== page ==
'30 Rock' Extra's Sought-After Speaking Role Cut from Series Finale
CHELSEA — Gary got to speak — but the world didn't get to hear him.
Gary Marinoff, a longtime "30 Rock" extra whose campaign for a speaking role exploded through social media late last year, read lines in the show's final episode — but when the series finale aired on Thursday night, his scene wasn't included.
"I was pretty sad it didn't make it to air," said Marinoff, a stand-up comedian, of the critically acclaimed show ending its seven-season run Thursday night. "People all over the world wanted to see me speak, so I feel let down."
Marinoff spent five years as a non-speaking extra on the smash NBC comedy before canvassing the city with posters asking New Yorkers to join him in his quest for dialogue.
Thousands flocked to the show's Facebook page, encouraging producers to "Let Gary Speak," and an image of his flier posted on the hugely popular website Reddit earned more than 173,000 views.
Shortly after Gary's story broke on DNAinfo.com New York, the show's producers reached out to him and invited him to appear in the series' final episode, he said.
According to Marinoff, the scene he shot was meant to appear at the end of the episode, when Tracy Morgan's character hugs members of the show's crew goodbye.
"He walked up to me and said, 'Goodbye. Thank you for your kidney. Just because you gave me your kidney, we're not friends. We'll never be friends,'" Marinoff said.
"I said, 'Goodbye Tracy!' And the whole place applauded me."
Marinoff said he was originally brought in to appear again as an extra, but that show creator Tina Fey herself elevated him to a speaking role. He was paid $842 for the day's work — much more than the $150 a day he made as an extra — according to a contract provided to DNAinfo.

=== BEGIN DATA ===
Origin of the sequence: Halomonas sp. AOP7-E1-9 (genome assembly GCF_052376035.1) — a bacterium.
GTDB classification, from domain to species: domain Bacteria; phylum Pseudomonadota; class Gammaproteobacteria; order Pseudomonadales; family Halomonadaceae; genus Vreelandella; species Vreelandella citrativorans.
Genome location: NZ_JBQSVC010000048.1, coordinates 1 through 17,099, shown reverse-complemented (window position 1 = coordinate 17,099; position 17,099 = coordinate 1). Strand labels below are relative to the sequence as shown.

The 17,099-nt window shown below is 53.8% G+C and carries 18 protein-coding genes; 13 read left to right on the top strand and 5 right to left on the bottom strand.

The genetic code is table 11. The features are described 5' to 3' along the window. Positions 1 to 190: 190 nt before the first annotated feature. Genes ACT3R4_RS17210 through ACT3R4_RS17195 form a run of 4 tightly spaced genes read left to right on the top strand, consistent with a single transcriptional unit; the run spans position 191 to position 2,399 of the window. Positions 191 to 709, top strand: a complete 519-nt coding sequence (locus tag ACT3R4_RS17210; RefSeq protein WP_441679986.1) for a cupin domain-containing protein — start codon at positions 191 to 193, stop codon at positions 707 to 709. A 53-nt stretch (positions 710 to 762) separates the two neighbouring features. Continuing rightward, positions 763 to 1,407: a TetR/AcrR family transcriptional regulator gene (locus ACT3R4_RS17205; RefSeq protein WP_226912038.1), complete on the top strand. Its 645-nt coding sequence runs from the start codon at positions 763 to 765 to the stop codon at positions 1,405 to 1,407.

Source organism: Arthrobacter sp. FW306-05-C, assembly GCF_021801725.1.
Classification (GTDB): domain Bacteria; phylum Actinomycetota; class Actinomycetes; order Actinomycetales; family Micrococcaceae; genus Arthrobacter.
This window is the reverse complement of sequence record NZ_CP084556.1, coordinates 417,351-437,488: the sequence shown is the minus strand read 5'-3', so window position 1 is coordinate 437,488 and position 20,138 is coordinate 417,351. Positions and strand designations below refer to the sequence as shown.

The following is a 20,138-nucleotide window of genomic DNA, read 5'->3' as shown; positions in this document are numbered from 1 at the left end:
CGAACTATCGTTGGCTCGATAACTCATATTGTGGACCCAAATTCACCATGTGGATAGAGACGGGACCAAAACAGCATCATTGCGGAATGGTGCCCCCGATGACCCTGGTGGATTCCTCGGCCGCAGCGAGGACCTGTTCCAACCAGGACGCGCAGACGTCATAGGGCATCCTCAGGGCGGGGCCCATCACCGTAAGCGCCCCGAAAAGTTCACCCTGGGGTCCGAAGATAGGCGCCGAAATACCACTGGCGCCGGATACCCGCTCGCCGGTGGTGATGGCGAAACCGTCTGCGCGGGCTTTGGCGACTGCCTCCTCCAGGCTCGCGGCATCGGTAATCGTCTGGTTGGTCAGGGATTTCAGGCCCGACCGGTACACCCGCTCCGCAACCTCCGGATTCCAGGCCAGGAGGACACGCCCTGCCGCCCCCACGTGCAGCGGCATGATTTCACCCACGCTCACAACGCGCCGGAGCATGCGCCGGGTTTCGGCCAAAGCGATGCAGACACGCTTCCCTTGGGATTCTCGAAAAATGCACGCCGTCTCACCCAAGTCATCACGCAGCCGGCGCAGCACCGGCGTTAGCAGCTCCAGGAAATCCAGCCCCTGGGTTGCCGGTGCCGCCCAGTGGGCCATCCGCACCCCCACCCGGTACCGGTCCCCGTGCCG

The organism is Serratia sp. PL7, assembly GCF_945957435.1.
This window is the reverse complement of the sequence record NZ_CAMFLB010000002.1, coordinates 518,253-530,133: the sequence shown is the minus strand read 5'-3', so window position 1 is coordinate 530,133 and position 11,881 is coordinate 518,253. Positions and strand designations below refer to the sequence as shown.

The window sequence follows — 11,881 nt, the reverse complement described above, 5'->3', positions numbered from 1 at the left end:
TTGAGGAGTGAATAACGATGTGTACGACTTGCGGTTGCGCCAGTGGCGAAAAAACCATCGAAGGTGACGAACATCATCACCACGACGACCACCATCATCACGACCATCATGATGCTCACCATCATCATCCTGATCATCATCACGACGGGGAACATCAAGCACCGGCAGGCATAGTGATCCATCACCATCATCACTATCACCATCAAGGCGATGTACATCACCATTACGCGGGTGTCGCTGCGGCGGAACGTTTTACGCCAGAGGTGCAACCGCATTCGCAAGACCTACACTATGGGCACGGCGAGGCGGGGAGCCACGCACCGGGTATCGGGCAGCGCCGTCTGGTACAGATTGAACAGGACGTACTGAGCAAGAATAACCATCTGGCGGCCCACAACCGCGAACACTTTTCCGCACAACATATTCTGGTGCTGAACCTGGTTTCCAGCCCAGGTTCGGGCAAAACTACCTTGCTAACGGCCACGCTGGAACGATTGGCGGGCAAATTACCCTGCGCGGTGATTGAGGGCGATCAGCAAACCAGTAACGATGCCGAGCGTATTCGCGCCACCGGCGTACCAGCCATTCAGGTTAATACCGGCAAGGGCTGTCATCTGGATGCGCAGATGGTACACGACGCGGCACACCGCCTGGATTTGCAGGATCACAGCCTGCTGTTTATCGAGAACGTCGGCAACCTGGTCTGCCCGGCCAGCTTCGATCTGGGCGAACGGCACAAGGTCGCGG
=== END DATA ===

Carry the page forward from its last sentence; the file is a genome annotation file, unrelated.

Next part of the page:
He was also given a present: a fake ID badge for his character, "Leonard Bruno."
It's unclear why Marinoff's scene was ultimately cut, and a spokeswoman for NBC did not respond to requests for comment.
The comedian invited friends to a finale-watching party at Chelsea's Comedy Bar, but when his scene didn't air, he walked out.
Still, Marinoff is maintaining his cheery attitude, and appreciates the time he had on "30 Rock" — as well as the fact that he was even given a chance to return.
"I understand this is the business. These things happen, and '30 Rock' was good to me. It helped me live my dreams, so there's really nothing to be upset about," he said. "Tina Fey, she's the greatest boss I ever had."
Marinoff, who maintains that he's "the greatest character actor in the country," hopes to continue his career in comedy. He plans to audition for "America's Got Talent," and hopes to win a spot at the Apollo Theater in March.
"I'm undeterred," he said. "You've just got to go for it."
He added he's also weighing the possibility of appearing on late-night television.
"Jimmy Fallon," he said, "I'm ready for your show when you are."